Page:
The Roosevelts and the Vanderbilts
On one of bussing days, we went to see the home of Franklin D. Roosevelt. Through the readings and discussions, I have learned quite a bit about Roosevelt, much more than I knew before. The museum on the Roosevelt property did a great job of showing much of the information, painting a picture of a president who was loved by the American public and respected by our allies. He is portrayed as a man of strength in spite of a physical ailment associated with his contracting polio who helped pull America out of the Great Depression and guided her through most of the second World War.
The museum focuses on Roosevelt’s keen use of radio and his famous Fireside Chats as crucial to help build his support from the American public. It shows his camaraderie with Winston Churchill leading up to and through World War II. It also gave a fair amount of exposure to Eleanor Roosevelt, who continued to champion civil rights (even to the point of resigning from the Daughters of the American Revolution). While one can safely say that the museum focuses on the positive legacy of a popular president, it also did a great job of showing that not everyone was completely sold on FDR’s policies.
Continuing with the concept of teaching multiple perspectives, this would be a fun lesson: Have students evaluate much of the rhetoric on both sides of FDR. Some people saw him as an excellent president who saved them from utter financial destruction. Others saw him, as a man who would was a mystery, sphinxlike, who was going to slowly lead the nation into financial ruin or worse. They could complete some research about the effect Roosevelt had on the presidency, the Great Depression, and World War II. They could use the political cartoons, letters, and other primary sources to draw conclusions about who is giving the most accurate portrayal of who Roosevelt truly was for the nation.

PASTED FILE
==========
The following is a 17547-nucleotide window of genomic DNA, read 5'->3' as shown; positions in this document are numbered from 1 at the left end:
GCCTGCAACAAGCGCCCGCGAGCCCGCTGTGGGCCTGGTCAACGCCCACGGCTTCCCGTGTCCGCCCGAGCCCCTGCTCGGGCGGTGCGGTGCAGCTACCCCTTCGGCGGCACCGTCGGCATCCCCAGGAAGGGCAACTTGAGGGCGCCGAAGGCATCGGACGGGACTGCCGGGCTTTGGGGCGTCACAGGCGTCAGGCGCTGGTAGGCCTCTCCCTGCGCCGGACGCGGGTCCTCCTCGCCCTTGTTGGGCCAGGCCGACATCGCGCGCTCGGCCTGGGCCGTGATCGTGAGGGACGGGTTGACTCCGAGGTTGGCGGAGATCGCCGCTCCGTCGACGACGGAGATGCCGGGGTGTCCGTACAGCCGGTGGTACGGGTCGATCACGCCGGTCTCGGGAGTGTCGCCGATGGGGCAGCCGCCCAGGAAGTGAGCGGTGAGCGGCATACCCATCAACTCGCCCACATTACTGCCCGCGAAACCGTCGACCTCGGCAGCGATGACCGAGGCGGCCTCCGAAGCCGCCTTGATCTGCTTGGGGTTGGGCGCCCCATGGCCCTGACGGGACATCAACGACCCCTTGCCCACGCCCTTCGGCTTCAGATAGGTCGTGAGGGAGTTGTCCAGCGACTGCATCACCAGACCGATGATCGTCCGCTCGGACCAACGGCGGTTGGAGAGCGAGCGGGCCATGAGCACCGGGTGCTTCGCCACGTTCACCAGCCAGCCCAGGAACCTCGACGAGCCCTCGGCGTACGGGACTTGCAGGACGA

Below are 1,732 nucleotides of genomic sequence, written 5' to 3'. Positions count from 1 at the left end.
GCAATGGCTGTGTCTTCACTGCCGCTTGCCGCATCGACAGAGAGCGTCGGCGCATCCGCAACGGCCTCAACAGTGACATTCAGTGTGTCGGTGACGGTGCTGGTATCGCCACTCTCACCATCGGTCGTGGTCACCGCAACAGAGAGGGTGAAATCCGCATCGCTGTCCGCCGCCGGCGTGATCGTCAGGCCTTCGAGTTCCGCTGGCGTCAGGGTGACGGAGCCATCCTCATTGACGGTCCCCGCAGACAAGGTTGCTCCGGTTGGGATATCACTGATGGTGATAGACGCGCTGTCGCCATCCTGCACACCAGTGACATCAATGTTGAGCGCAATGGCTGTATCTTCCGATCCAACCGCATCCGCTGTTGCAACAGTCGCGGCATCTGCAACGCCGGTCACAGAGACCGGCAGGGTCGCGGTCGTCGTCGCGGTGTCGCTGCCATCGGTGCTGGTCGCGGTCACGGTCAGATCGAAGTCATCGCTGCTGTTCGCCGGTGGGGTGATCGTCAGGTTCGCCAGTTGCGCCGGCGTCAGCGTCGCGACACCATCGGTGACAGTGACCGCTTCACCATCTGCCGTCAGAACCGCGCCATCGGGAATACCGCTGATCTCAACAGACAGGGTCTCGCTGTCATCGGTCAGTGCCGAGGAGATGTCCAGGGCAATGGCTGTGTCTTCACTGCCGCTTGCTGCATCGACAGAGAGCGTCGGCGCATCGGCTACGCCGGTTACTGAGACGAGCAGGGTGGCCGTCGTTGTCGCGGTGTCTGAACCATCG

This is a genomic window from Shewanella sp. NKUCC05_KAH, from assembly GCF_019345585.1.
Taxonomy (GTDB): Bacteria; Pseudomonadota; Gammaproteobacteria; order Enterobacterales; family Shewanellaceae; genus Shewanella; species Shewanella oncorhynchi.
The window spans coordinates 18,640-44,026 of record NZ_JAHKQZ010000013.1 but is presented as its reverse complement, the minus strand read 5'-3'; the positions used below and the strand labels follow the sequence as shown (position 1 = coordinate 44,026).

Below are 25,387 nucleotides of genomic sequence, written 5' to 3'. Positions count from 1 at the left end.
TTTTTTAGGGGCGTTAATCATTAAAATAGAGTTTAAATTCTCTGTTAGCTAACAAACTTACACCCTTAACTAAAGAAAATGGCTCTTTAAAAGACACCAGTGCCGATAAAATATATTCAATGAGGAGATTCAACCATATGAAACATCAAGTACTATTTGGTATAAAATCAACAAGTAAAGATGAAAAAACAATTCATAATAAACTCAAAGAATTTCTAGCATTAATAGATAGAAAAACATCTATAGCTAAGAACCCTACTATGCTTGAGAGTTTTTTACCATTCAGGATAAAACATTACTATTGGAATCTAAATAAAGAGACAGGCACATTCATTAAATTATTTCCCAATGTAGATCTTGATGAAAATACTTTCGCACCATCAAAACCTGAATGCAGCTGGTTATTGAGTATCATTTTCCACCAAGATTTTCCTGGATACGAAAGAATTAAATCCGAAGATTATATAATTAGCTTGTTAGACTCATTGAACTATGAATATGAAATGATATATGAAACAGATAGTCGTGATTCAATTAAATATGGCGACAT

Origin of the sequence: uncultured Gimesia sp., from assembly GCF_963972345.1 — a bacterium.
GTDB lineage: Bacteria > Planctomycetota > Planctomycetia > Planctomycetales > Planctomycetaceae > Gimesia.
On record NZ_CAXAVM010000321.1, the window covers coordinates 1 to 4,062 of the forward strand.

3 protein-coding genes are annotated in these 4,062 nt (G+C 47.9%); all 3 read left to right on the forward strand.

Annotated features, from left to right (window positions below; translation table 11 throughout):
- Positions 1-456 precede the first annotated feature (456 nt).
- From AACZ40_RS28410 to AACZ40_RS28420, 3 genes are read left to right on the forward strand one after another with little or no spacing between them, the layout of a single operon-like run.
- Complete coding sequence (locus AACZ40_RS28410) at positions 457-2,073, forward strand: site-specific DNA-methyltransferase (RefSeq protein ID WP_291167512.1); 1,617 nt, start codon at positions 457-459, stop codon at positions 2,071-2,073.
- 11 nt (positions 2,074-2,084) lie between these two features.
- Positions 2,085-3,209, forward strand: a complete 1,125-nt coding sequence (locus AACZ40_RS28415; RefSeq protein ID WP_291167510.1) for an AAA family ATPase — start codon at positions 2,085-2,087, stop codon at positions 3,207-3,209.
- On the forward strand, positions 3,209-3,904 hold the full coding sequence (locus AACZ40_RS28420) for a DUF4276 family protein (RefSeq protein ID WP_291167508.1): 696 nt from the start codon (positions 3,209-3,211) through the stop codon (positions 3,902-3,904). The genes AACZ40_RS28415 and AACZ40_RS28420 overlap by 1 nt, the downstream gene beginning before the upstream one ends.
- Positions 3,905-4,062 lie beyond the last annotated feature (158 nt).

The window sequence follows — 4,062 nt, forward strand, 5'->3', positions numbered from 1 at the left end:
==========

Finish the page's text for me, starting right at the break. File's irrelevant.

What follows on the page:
After visiting Roosevelt’s home, we went to visit the “Country Home” of one of the Vanderbilt’s. I have to say that the Gilded Age is one area of American history that I really don’t know much about. The tour of the Vanderbilt house (though a little limited with information) has caused me to want to do a little more reading about the rise and fall of this financial empire.